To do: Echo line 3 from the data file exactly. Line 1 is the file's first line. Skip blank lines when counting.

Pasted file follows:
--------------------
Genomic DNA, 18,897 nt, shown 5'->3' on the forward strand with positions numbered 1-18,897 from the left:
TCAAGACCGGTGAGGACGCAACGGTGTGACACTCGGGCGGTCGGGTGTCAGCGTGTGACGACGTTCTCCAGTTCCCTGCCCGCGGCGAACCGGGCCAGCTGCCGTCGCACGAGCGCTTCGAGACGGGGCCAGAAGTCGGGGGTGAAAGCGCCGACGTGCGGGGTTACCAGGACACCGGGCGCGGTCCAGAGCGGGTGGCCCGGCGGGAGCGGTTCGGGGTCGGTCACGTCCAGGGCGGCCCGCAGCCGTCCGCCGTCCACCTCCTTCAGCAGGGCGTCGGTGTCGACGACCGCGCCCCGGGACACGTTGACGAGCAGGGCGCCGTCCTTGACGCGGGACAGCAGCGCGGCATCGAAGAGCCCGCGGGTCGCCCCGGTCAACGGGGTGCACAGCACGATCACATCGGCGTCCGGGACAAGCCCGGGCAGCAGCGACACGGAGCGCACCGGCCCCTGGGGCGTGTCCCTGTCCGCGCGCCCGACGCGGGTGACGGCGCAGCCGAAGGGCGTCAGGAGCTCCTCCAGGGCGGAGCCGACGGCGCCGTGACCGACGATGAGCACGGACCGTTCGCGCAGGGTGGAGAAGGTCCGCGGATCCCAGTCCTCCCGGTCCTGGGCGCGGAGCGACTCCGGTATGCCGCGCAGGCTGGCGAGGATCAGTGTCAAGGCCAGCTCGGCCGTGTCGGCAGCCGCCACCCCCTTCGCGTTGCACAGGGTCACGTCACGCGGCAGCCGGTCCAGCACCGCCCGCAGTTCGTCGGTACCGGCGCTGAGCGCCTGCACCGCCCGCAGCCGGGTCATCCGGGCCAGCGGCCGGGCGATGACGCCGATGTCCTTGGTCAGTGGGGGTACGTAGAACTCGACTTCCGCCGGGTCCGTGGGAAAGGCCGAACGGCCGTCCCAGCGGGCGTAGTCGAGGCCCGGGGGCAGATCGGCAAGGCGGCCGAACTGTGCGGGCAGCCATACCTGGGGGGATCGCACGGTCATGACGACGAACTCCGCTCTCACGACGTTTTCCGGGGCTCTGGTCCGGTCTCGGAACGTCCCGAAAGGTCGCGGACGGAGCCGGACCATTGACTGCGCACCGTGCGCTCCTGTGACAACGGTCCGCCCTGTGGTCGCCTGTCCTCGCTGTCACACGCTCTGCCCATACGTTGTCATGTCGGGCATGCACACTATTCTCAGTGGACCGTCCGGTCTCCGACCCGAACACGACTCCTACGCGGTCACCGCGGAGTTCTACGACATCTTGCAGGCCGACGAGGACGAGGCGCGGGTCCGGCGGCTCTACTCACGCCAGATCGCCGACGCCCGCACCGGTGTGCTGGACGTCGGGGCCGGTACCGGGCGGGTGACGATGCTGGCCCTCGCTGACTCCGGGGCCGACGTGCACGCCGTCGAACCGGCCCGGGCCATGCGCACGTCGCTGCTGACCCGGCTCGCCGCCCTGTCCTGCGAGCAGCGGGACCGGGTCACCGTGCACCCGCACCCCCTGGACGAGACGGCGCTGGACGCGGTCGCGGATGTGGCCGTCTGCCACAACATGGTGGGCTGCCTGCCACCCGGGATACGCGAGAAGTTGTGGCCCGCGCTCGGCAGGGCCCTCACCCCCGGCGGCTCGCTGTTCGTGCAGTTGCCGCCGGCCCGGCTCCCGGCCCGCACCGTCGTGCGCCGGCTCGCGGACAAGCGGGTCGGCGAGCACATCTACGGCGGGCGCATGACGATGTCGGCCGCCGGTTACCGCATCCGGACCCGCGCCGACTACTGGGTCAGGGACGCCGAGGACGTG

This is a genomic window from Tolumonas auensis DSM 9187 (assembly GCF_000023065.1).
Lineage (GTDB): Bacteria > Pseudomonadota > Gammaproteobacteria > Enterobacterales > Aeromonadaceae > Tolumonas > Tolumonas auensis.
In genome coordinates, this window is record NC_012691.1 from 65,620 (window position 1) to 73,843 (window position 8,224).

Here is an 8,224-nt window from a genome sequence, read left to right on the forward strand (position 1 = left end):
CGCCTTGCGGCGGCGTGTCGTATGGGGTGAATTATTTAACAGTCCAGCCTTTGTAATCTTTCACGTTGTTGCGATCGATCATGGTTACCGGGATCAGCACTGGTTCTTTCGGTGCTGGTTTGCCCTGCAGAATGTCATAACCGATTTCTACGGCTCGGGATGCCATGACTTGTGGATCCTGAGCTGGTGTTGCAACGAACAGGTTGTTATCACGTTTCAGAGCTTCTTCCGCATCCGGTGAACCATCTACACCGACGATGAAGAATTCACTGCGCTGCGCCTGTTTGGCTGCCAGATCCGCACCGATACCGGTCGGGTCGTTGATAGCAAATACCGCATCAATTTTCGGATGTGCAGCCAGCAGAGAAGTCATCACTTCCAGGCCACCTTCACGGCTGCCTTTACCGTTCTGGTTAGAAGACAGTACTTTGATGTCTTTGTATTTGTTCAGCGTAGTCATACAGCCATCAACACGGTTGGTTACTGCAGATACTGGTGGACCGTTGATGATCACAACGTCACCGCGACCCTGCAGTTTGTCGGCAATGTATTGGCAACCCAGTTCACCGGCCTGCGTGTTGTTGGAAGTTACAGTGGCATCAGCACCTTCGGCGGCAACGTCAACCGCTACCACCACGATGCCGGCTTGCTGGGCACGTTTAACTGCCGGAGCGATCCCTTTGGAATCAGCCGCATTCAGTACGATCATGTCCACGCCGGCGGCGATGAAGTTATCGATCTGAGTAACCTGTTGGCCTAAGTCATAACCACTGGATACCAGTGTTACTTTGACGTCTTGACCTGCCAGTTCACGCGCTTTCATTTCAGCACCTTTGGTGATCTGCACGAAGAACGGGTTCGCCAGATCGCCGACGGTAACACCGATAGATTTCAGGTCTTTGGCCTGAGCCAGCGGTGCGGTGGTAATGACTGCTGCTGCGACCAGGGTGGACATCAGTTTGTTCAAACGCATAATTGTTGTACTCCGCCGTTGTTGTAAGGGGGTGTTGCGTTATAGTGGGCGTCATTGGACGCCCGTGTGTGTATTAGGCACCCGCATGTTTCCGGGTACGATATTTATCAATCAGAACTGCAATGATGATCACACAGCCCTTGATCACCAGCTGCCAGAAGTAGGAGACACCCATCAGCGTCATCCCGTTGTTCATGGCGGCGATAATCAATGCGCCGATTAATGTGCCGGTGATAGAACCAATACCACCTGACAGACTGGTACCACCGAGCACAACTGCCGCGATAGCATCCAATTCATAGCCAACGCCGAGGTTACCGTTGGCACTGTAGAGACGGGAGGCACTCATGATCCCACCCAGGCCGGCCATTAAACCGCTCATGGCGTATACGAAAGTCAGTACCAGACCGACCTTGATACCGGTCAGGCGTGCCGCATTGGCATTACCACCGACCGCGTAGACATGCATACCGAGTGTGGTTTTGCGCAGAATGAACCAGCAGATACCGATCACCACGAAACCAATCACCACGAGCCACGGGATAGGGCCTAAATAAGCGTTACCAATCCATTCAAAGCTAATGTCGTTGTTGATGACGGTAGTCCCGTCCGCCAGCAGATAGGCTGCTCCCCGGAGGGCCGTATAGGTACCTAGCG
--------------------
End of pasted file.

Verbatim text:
This is a genomic window from Tolumonas auensis DSM 9187 (assembly GCF_000023065.1).